Thanks to more sophisticated testing being done on virus samples in Colorado, officials there say the first detected U.S. case of COVID-19 variant B.1.1.7 has been found there. But already, given the patient's lack of travel history, we know that the variant must already be in pretty wide circulation in this country.

The male patient, said to be in his 20s, is reportedly in isolation in Elbert County, Colorado, and contact tracing is underway. As KCNC reports, a Colorado state lab was the first in the U.S. to identify a sample of the variant, first seen in the U.K., and Governor Jared Polis is expected to address the case in a news conference Wednesday morning.

"The individual has no close contacts identified so far, but public health officials are working to identify other potential cases and contacts through thorough contact tracing interviews," state health officials said in a statement. They also said that the individual had no recent travel history.

The new variant is said to be more contagious but not more deadly than the variants that have been found thus far. Health officials have been stressing since news of the variant emerged out of the U.K. that it was likely it had spread without detection to this country as it has elsewhere.

Texas-based infectious disease specialist Dr. Peter Hotez told Houston station KHOU this week that the variant "may already be here and it may be a significant reason why we've seen so much transmission as of late."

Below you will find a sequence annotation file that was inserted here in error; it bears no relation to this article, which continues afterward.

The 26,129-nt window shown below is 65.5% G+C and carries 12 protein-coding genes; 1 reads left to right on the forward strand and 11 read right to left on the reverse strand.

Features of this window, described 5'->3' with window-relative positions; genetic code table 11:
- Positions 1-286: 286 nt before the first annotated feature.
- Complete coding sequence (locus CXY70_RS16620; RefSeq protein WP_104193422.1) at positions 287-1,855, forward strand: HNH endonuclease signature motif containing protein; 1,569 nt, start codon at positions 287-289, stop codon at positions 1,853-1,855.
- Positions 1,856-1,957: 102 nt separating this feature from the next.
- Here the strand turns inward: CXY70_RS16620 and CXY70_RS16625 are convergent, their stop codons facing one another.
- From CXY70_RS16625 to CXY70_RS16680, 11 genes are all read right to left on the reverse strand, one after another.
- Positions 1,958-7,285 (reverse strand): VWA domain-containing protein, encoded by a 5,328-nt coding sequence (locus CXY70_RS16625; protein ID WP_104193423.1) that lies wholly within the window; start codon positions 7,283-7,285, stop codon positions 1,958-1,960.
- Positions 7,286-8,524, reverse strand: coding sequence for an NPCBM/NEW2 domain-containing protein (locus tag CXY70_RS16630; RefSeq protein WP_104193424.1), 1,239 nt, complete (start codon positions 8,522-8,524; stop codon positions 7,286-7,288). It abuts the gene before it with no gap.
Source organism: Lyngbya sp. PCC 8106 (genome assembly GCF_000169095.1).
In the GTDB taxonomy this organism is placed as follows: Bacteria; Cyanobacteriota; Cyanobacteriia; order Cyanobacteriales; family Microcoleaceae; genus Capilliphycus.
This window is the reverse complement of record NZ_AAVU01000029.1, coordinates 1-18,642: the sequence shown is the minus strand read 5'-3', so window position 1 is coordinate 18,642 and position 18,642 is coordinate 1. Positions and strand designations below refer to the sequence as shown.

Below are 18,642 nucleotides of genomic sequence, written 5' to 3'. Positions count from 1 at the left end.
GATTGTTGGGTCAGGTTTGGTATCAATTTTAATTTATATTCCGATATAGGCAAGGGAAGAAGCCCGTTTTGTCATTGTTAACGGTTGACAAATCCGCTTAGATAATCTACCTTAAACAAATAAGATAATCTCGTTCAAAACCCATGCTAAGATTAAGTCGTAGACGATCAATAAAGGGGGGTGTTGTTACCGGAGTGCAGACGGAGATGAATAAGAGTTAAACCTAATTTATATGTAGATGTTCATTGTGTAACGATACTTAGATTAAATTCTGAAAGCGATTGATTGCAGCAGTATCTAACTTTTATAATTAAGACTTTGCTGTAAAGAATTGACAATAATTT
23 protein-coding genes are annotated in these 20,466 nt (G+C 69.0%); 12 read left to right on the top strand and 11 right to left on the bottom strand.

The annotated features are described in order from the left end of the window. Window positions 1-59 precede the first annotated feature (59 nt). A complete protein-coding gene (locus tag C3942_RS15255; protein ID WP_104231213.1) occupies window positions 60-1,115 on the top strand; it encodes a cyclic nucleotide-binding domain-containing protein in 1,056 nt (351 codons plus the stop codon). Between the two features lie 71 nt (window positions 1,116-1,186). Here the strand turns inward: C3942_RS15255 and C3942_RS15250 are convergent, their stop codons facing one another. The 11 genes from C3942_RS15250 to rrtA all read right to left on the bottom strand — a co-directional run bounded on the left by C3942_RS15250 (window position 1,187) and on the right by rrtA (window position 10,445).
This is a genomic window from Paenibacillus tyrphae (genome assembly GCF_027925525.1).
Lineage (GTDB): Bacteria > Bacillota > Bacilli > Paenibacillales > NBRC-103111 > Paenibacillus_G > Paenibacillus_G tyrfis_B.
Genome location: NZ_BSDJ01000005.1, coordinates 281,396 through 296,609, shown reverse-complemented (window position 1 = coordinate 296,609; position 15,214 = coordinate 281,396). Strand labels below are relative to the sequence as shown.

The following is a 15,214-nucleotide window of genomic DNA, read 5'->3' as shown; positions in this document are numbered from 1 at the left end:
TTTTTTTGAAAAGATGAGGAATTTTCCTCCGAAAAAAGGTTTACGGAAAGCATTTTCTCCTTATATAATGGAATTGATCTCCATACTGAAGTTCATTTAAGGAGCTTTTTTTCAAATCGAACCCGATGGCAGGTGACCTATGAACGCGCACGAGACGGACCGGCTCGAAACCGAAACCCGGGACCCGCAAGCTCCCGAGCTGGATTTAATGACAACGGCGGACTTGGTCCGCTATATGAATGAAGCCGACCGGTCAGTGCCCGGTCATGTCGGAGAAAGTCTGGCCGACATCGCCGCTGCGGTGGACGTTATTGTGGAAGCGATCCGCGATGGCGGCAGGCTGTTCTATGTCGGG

The huge spike in new cases in California would suggest that the variant is likely already spreading here and just has not yet been caught in lab screenings of virus samples — something likely to change in the coming days.

It's not clear what scenarios might make the variant more contagious, and its detection has led to a full-scale lockdown of the greater London area in the last week. As the Washington Post reports via preliminary data out of the UK, the chances of a person becoming infected after exposure to a person infected with the new variant appears to be about 50% higher than with other variants of the virus. It remains unclear so far whether the variant simply binds more easily to an infected person's cells, causes a person to shed the virus for longer (which would lead to more infections), or what.

As SF's Director of Public Health Dr. Grant Colfax said in a news briefing Tuesday, "As we learn more [about the variant], we will adjust our efforts, as we have during this pandemic."

He stressed that the same precautions, in terms of social distancing and avoiding all gathering, will prevent the spread of the variant just like they help prevent all others.

"I’m not surprised," said Dr. Anthony Fauci on Tuesday, about the Colorado discovery. "I think we have to keep an eye on it, and we have to take it seriously. We obviously take any kind of mutation that might have a functional significance seriously. But I don’t think we know enough about it to make any definitive statements, except to follow it carefully and study it carefully"